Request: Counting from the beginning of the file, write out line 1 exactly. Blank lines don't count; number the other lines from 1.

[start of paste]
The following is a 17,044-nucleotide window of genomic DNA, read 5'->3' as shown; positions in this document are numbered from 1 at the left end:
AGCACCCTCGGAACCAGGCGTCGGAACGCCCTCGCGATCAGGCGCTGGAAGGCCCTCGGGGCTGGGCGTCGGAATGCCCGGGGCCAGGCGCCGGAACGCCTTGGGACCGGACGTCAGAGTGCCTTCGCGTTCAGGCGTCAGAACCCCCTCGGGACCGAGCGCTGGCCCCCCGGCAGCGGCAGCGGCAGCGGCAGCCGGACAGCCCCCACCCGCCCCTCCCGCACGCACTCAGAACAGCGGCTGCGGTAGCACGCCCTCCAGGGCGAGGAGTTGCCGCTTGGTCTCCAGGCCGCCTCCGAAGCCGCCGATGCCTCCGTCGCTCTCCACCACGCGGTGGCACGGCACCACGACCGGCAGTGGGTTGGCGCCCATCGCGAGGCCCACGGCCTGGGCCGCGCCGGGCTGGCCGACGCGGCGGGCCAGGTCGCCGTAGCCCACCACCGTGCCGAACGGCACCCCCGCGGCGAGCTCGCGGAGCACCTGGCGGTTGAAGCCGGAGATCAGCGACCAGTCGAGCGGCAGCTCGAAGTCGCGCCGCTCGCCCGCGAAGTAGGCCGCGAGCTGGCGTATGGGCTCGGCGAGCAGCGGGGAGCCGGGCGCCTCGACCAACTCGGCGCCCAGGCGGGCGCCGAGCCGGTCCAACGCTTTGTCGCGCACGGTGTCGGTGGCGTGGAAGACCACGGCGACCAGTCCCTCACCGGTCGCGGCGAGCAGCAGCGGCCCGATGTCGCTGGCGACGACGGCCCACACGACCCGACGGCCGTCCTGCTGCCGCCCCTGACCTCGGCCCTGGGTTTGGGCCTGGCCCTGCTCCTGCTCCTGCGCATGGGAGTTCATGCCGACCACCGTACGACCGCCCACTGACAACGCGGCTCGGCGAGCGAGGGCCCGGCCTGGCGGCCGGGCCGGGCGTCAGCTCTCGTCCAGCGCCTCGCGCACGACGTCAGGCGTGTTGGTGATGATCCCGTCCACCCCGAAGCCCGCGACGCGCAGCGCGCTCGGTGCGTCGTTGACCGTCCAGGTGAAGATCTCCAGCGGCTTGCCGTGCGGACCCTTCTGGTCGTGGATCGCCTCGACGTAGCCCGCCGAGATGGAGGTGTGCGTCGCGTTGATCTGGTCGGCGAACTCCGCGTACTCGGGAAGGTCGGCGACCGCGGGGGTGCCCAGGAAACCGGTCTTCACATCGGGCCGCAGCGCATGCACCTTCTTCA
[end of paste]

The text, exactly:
The following is a 17,044-nucleotide window of genomic DNA, read 5'->3' as shown; positions in this document are numbered from 1 at the left end: